Friday, 5 November 2021

The False Rose by Jakob Wegelius (translated by Peter Graves)

The Stone Roses released their debut album in 1989. When it first came out, I rushed to my local branch of Andy's Records to purchase a copy on cassette and, for at least three weeks, simply refused to play side two. In my opinion, there was absolutely no way that it could as mind-blowingly good as side one. It just couldn't. When I eventually did get round to listening to it, I very quickly realised that side two was equally as good, perhaps even better.

I should really have learned my lesson after that but, earlier this year, I made a very similar mistake. The Murderer's Ape by Jakob Wegelius is undoubtedly one of my top five children's books of the past few years and, a couple of months ago, I was fortunate enough to be send an advance copy of its sequel, The False Rose. It waited patiently on my pile of unread books for weeks as I was genuinely concerned that it wouldn't be a worthy follow-up. However, again, I couldn't have been more wrong. It's another absolute masterpiece.

The story itself is complex and spans many different times and locations. Without going into detail, it stars Sally Jones, a seafaring gorilla, who travels to Glasgow in order to learn more about a mysterious necklace which has recently been discovered on her boat. In a similar fashion to The Murderer's Ape, the plot unravels at a perfect pace, with increasingly dastardly characters and villainous schemes introduced regularly throughout its pages.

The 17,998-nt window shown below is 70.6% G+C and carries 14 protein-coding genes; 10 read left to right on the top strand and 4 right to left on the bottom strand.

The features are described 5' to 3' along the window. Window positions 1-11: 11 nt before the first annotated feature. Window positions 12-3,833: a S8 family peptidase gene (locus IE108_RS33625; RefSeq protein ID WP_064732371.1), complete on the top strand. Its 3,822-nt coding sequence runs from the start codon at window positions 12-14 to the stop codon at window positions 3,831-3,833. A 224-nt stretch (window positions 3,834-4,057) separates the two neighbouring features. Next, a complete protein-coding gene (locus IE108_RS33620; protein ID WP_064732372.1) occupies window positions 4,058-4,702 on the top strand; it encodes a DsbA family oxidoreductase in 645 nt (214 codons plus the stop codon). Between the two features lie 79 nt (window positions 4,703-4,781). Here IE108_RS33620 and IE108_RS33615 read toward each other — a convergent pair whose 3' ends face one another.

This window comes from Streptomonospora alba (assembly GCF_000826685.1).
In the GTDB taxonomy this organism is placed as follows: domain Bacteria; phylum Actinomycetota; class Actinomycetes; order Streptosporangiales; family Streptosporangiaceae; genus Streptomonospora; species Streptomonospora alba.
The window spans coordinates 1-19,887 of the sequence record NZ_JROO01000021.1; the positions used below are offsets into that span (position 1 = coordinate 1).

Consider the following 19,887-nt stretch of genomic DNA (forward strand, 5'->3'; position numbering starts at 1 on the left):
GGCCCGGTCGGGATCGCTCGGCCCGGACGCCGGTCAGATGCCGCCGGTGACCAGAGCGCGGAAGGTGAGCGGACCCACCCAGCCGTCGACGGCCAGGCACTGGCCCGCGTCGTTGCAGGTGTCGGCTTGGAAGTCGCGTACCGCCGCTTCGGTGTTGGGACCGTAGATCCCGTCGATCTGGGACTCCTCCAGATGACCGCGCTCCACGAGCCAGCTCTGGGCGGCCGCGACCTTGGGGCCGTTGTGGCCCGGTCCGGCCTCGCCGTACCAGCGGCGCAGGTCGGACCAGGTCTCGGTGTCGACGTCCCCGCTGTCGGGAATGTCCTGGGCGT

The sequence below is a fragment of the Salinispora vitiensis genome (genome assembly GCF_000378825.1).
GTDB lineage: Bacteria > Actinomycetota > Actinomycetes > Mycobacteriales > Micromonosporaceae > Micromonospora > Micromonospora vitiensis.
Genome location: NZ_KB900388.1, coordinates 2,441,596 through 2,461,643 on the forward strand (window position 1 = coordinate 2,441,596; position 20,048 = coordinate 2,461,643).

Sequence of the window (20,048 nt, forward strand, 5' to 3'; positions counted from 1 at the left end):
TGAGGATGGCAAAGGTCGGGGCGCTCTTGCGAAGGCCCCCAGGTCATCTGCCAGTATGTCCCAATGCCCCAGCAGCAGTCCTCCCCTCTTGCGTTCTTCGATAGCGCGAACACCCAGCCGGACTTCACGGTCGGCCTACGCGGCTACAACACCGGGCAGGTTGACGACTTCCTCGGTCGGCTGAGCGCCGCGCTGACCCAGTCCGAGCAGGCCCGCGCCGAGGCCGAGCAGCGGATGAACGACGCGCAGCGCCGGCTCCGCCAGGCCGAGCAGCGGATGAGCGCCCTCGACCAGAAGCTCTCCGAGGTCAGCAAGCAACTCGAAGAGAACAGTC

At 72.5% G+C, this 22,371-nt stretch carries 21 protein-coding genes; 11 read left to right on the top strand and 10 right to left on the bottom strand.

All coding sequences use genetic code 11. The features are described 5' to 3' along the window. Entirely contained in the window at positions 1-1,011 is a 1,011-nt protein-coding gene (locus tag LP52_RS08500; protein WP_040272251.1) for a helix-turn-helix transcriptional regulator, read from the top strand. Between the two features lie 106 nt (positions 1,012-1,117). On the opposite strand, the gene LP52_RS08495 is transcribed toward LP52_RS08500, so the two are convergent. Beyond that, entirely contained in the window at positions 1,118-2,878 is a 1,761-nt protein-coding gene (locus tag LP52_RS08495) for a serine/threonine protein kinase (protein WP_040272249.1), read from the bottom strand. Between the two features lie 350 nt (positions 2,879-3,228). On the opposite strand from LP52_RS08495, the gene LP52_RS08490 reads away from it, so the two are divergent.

Sally Jones

However, as with the first book, the real triumph is the characters and the relationships which exist between them. The cast is large but each character is so richly drawn and wonderfully constructed that there's absolutely no chance of the reader becoming confused. Subtle shifts in the dynamics between them are beautifully written, with real significance given to the different motivations of the villains. Sally's steadfast and unwavering loyalty to the Henry Koskela, Signor Fidardo and Ana Molina, the other returning characters from the first book, again shines through, as does her compassion towards Bernie, a hired thug with increasing reservations about the situation that he's found himself embroiled in. I can think of very few books where the characters feel as alive as this and I'm confident that you'll end up caring deeply about what happens to them all.

Although Jakob Wegelius is the genius behind The False Rose, being both author and illustrator, a special mention must go to Peter Graves, who's done an incredible job translating the book from its original Swedish.

The False Rose is truly special. Read it soon, read The Murderer's Ape too if you haven't already, and fall in love with the characters who inhabit the unique world of Sally Jones.

A huge thank you to Pushkin Press for inviting me to be part of this blog tour.

No comments:

Post a Comment